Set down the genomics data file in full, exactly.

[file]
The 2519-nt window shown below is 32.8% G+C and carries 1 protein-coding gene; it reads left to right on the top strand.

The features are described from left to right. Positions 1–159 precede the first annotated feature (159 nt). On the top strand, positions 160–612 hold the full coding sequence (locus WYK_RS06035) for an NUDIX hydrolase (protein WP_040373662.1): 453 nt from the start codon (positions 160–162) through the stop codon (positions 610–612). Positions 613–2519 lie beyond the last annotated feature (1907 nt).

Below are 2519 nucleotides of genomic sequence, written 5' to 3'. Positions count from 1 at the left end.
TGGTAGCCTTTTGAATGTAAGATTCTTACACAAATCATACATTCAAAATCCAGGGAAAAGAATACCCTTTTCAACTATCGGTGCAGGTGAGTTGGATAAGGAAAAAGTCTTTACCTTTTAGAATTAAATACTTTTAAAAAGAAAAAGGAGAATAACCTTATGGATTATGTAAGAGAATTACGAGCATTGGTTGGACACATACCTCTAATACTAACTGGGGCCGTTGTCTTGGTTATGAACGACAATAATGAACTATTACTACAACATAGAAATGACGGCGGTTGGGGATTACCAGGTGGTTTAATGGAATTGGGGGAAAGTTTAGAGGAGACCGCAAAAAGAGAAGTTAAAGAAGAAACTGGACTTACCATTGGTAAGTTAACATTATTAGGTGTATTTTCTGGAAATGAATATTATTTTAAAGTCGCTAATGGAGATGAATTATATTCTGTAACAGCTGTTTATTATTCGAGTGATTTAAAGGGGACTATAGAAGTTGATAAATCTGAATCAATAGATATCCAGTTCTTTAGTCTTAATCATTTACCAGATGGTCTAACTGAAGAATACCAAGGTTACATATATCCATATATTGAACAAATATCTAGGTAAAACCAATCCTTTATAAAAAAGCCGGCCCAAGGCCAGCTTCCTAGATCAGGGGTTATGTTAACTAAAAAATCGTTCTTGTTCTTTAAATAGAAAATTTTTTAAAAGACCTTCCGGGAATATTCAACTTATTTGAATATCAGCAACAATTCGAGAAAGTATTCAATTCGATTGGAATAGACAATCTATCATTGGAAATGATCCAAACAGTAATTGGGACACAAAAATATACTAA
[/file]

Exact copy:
The 2519-nt window shown below is 32.8% G+C and carries 1 protein-coding gene; it reads left to right on the top strand.

The features are described from left to right. Positions 1–159 precede the first annotated feature (159 nt). On the top strand, positions 160–612 hold the full coding sequence (locus WYK_RS06035) for an NUDIX hydrolase (protein WP_040373662.1): 453 nt from the start codon (positions 160–162) through the stop codon (positions 610–612). Positions 613–2519 lie beyond the last annotated feature (1907 nt).

Below are 2519 nucleotides of genomic sequence, written 5' to 3'. Positions count from 1 at the left end.
TGGTAGCCTTTTGAATGTAAGATTCTTACACAAATCATACATTCAAAATCCAGGGAAAAGAATACCCTTTTCAACTATCGGTGCAGGTGAGTTGGATAAGGAAAAAGTCTTTACCTTTTAGAATTAAATACTTTTAAAAAGAAAAAGGAGAATAACCTTATGGATTATGTAAGAGAATTACGAGCATTGGTTGGACACATACCTCTAATACTAACTGGGGCCGTTGTCTTGGTTATGAACGACAATAATGAACTATTACTACAACATAGAAATGACGGCGGTTGGGGATTACCAGGTGGTTTAATGGAATTGGGGGAAAGTTTAGAGGAGACCGCAAAAAGAGAAGTTAAAGAAGAAACTGGACTTACCATTGGTAAGTTAACATTATTAGGTGTATTTTCTGGAAATGAATATTATTTTAAAGTCGCTAATGGAGATGAATTATATTCTGTAACAGCTGTTTATTATTCGAGTGATTTAAAGGGGACTATAGAAGTTGATAAATCTGAATCAATAGATATCCAGTTCTTTAGTCTTAATCATTTACCAGATGGTCTAACTGAAGAATACCAAGGTTACATATATCCATATATTGAACAAATATCTAGGTAAAACCAATCCTTTATAAAAAAGCCGGCCCAAGGCCAGCTTCCTAGATCAGGGGTTATGTTAACTAAAAAATCGTTCTTGTTCTTTAAATAGAAAATTTTTTAAAAGACCTTCCGGGAATATTCAACTTATTTGAATATCAGCAACAATTCGAGAAAGTATTCAATTCGATTGGAATAGACAATCTATCATTGGAAATGATCCAAACAGTAATTGGGACACAAAAATATACTAA